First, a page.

South Korea is a beautiful country and as an Asian I know it has to be rooted in the ancient tradition of Korea that might at times, come across as primitive. There are age-old grottos, temples and pagodas for the young generation to see and understand about its roots and origin. To understand all the physical manifestations of the culture, one would have to be able to comprehend it all. Here is an attempt to do so.
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Mystic Mythological Past
♦ Earlier, Koreans believed that the nation of Korea was formed when a God known as Hwanung came from heaven and transformed a bear into a woman and then married her. They had a son out of the marriage who was named Tangun and was the one who established the capital of Korea and called it Joseon or the "land of the morning calm". So this is how the Korean nation was established.
♦ The ancient culture of South Korea was the same as that of North Korea, but then after the two were divided, the contemporary cultures of the two differed. The Korean culture was not influenced by the western culture as the Silla mountain worked as a barrier. Therefore, Korea developed a distinct culture of its own, though there are elements of the Chinese and Japanese culture that made its place in Korea, due to frequent invasions by the two countries.
♦ Although Christianity and Buddhism have marked a major religious presence in South Korea, they are followed with diversity. "Shamanism" is very prominent in the South Korean culture. Worshiping the forces of nature is still a strong belief amongst the people.
♦ "Kut" is a shamanic ritual that is still followed religiously, which involves a Mudang - a local shaman, who calls upon the Gods through sacrifice and implores the spirits to hear the people's grievances and drive away the evil spirits. There are numerous interesting stories in the Korean mythology depicting the existences of people with nature and God. The sun and moon are a revered symbol of significance and prosperity.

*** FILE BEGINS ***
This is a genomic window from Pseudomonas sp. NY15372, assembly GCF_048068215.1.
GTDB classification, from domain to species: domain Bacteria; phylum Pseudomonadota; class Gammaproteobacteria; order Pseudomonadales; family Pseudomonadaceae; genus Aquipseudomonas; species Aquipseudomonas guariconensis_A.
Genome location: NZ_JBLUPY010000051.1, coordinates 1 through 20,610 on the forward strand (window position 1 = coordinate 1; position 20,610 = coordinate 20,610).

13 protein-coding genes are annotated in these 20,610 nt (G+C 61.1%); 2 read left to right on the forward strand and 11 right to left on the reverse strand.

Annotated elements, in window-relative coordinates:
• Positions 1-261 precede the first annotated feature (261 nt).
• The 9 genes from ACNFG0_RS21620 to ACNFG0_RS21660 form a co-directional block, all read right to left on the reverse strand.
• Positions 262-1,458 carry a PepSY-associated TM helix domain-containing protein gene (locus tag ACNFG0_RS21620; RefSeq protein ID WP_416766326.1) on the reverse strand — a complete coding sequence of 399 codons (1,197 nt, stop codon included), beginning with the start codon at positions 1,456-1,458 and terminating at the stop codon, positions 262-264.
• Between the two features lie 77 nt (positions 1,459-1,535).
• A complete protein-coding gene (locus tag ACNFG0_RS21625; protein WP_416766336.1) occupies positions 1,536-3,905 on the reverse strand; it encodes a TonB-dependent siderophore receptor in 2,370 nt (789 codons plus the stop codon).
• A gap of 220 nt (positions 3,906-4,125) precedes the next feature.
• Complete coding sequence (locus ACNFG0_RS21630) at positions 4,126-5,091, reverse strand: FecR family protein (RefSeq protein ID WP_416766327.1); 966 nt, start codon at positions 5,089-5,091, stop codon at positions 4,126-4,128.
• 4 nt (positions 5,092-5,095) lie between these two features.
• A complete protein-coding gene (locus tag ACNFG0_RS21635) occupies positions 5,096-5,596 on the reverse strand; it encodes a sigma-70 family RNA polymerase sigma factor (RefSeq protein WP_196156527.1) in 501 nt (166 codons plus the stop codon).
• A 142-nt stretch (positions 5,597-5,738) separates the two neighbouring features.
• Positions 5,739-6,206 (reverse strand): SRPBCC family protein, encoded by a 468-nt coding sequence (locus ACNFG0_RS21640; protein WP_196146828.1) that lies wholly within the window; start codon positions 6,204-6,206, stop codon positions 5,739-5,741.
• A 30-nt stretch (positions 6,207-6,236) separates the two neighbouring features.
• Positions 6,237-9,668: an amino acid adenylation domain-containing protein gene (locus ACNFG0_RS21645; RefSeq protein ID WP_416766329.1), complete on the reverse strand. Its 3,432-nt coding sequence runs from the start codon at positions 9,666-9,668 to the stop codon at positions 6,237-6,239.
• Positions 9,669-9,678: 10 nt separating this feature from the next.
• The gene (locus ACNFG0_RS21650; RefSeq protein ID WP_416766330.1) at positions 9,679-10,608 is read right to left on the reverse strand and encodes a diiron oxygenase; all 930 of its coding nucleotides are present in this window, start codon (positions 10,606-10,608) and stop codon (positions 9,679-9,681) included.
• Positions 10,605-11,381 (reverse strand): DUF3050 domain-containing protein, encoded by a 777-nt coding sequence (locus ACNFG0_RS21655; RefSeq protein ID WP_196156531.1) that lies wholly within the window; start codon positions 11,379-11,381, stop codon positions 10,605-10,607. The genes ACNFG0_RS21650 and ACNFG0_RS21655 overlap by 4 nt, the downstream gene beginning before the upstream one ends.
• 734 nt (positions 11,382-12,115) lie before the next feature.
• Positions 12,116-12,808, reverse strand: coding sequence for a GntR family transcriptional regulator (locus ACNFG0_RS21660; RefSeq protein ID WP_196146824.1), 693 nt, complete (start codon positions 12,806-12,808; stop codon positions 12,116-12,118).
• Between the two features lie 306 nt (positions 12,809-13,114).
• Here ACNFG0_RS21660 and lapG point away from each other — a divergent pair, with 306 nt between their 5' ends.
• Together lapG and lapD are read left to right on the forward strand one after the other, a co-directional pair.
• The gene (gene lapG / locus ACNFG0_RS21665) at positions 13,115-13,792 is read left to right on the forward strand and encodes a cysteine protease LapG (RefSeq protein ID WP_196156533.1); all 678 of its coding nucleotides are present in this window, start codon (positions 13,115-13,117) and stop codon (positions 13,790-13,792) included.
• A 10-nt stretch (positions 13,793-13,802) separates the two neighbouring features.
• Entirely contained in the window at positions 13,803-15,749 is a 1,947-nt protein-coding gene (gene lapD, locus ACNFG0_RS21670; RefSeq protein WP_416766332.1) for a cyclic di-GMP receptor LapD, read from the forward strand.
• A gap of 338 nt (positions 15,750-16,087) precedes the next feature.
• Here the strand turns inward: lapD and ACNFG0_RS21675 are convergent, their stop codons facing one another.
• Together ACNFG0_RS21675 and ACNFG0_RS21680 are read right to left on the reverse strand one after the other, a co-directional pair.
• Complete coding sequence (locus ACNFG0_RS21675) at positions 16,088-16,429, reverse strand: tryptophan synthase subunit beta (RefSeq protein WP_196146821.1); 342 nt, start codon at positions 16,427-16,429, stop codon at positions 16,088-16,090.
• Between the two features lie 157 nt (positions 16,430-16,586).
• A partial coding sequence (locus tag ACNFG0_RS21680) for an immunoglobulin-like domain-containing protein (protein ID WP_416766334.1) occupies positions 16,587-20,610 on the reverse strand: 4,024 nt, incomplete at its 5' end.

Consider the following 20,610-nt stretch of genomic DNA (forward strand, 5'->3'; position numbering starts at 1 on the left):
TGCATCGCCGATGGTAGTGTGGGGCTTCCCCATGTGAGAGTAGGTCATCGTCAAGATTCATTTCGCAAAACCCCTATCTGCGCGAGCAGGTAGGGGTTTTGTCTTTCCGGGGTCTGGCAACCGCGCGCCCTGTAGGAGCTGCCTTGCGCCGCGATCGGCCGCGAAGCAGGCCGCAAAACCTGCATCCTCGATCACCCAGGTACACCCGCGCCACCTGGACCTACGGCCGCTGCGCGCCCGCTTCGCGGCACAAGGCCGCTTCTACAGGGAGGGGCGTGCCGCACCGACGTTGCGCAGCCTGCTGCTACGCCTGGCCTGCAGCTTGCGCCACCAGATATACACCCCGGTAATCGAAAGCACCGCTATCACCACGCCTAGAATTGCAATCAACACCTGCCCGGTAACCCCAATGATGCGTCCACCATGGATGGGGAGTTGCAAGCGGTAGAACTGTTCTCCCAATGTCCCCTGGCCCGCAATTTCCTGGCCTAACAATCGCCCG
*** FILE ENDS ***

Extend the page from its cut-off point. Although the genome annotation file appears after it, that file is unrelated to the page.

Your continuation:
Music, Dance and Painting
♦ Korean music reached its peak of excellence somewhere around the 15th century when the Yi kings of the Joseon dynasty ruled while the invasion from Japan totally washed away Korean music for somewhere around forty years. Korean music saw the light once again after 1945 but as was destined, it was split in 1951, which led to the split in cultures as well. South Korea took much of the western instruments and culture from the U.S. Troops who were stationed there. Traditionally, Korea had folk and classical music that was mostly played in courts. There were various genres of music like the Sanjo, Pansori and the Nongak.
♦ The court music of Korea was called the "jeongak" and was basically made for the sophisticated and literate upper class with an intellectual strain in them. It emanates slow music that consists of single beats, which are as long as three seconds. It is soft and calming to the mind as it uses instruments that do not use metal to produce sound. Most of the instruments are either made of bamboo or silk, so they create a muffled sound.
♦ Pansori performances include a singer and a drummer. "Pan" means a place where many people gather and "sori" means sound. Unlike court music, it is more about common people and their lives. "The Tale of Chunyang" is an ancient and literary pansori composition adored by the people and the recital covers a spectacular eight-hour performance. Pansori performers were inspired by popular love stories and satires. Pungmul, another popular genre which is Korea's folk music, is an expression of different emotions.
♦ Modern-day music is known as K-pop, a Korean blend of pop and rock, which is very popular amongst the people.